• Given the politics over Trump’s bleach statement?

    That 1 in 5 actually put bleach on food or that a bunch of people trolled this totally unscientific, opt-in survey?

    I love StatNews, but this survey is probably as reliable and the Surgispehre data.

  • Another anti-Trump rubbish by “experts”. Trump should tell people PhDs prevent COVID-19 and then we see if more people will enroll for PhD courses.

    The “experts” and the media take millions of people as fools.

  • “Thirty-nine percent had misused the cleaning products” – so about the same percentage that voted for Trump in 2016. Basically the most uneducated inbred Americans ever, that blame immigrants/liberals/global trade/opiates/China/gun control/Obama Care for their lot in life, rather than taking ownership for educating themselves and improving their situation.

    • But I thought it was rich people and the one percent that voted for Trump? That is a narrative often heard–that Trump is “for the rich.” This would conflict with your characterization of the entire percentage you state being a bunch of mouth breathers.

  • This bit of “throw away “ information was gleaned from an online survey of 502 people, compiled, analyzed and written by 11, yes 11 PhD’s.
    We learned that a small, non-representative group of people using smartphones or computers are dumb enough to poison themselves because they have been scared out of their gourds by misrepresentations by “experts” and the slavish media.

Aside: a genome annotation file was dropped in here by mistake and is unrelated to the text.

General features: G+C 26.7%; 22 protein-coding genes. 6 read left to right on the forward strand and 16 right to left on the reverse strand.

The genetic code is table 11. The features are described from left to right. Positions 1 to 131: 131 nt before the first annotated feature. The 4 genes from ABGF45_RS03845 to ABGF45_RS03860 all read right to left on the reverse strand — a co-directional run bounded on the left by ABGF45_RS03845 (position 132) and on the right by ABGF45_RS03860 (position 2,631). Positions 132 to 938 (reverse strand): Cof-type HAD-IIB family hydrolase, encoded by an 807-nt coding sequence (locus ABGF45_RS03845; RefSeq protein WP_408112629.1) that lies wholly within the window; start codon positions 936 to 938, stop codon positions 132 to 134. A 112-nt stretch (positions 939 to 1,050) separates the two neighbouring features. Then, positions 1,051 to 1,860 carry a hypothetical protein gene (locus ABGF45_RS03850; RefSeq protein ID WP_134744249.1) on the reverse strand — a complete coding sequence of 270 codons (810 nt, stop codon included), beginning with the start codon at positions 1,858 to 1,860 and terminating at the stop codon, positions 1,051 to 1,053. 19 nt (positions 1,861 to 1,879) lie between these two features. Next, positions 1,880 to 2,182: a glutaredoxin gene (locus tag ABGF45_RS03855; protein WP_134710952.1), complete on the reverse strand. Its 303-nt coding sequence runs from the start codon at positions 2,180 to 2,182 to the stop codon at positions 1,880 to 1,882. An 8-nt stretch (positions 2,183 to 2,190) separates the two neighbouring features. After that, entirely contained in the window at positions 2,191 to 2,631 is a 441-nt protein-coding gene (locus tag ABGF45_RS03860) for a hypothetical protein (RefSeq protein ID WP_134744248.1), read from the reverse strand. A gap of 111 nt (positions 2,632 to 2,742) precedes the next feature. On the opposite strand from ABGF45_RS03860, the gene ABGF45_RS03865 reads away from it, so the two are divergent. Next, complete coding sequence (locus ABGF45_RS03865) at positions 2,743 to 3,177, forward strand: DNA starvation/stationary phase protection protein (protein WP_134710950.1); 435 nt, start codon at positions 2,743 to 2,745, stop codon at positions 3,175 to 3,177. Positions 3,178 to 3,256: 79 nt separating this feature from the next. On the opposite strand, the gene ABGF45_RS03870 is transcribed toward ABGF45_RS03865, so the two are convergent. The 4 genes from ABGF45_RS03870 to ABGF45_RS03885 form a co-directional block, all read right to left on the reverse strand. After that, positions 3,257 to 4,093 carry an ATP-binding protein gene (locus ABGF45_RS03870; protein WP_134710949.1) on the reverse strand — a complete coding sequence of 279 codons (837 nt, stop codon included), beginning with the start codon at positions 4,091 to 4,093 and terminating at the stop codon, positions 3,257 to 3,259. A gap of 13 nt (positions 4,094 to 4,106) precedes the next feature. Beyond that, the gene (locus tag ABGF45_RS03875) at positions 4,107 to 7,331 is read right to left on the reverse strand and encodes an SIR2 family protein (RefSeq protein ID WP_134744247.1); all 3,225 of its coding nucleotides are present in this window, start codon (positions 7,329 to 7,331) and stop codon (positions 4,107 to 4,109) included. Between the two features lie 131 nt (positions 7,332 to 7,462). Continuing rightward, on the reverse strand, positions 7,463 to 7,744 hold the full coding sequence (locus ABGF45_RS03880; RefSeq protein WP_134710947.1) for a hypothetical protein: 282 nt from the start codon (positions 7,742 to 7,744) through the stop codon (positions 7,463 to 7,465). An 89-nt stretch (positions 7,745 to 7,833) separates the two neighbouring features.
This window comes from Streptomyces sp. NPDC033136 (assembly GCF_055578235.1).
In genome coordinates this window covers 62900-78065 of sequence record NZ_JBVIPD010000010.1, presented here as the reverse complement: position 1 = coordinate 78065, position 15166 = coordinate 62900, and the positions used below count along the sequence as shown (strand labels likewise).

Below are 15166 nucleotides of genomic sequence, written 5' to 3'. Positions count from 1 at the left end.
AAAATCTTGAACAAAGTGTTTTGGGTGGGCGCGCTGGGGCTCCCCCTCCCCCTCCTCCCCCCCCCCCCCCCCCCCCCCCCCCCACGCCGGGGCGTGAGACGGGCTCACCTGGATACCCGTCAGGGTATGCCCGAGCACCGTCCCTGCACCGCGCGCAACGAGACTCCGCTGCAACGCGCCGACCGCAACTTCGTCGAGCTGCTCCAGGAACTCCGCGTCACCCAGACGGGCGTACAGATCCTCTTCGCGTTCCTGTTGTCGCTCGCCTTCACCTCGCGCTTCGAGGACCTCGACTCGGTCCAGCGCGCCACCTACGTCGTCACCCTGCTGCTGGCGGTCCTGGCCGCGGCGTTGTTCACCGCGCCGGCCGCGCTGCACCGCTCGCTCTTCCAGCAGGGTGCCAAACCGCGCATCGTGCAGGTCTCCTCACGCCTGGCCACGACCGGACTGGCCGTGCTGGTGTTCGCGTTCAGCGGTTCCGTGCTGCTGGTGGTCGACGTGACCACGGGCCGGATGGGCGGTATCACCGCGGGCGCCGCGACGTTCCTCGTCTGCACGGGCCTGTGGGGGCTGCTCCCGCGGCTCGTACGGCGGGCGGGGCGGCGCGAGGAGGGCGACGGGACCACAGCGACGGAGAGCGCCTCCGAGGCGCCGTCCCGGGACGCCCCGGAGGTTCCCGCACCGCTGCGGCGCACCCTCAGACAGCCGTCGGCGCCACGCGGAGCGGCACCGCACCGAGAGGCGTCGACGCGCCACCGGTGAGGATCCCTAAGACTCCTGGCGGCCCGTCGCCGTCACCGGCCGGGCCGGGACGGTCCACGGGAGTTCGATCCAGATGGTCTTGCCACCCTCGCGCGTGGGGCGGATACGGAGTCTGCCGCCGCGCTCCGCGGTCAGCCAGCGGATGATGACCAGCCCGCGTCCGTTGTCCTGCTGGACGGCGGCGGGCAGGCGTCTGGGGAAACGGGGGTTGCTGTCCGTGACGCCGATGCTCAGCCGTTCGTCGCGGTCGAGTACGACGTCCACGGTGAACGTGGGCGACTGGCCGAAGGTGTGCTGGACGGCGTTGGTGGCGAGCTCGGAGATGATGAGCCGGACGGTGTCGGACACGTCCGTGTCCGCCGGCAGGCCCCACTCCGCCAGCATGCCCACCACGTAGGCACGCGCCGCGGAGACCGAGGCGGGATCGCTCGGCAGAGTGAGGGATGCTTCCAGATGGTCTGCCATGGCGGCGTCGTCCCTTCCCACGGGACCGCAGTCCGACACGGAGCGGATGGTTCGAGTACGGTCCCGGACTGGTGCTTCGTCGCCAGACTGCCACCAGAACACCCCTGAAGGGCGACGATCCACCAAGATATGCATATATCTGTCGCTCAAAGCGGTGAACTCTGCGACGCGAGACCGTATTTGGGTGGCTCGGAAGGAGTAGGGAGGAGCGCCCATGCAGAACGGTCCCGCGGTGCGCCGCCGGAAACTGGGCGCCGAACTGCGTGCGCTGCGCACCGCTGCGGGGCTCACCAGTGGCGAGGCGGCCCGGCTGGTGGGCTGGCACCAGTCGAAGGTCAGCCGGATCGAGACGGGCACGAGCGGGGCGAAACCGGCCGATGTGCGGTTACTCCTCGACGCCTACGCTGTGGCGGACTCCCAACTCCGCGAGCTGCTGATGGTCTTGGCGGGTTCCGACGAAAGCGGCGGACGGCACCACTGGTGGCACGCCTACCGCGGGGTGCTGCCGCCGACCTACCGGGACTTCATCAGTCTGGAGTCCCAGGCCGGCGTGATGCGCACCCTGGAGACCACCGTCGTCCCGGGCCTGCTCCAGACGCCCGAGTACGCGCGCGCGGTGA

The only scientific principles proved here is that 1. Agitprop works 2. Darwin is right.
    Oh, and one other thing the Orange Guy is bad!

    • Everyone is to blame: The media, the idiots, the experts…even the researchers leading this “throw away” study.
      Yes, everyone is to blame. Everyone, that is, except the President. That bastion of truth and tremendous ideas. That paragon of dignity, knowledge, and measured leadership. Thank you for opening our eyes. You are a tremendous American.

    • It’s everyone else’s fault, right? Please, pretty please, take some ownership. There is no perfect administration, no one can get everything right all of the time, so it’s ok to be objective and call things as they are. This administration has made many errors, many were costly. I am not sure how one can deny that.

  • Bleach on the skin is not very dangerous. I have soaked my feet in bleach and water plenty of times to remove bacteria and fungus. There are no problems. I even use a mixture of bleach and 91% isopropyl alcohol as a sanitizer because using public transportation and washing one’s hands frequently is not viable. I would not put bleach on open wounds and sores but for infrequent or occassional use I would recommend it. No, do not drink it. That will kill a person.

    • I would not do what you are doing with bleach–but clearly you are getting by with it and presumably still well enough to write. My dentist says to rinse my mouth with diluted bleach. In fact that has been in vogue among west coast dentists for about the last 8 years. I refused to do it, but many are and doing great keeping the cavities at bay. So you may be right that some dilute usage is not as dangerous as one would think.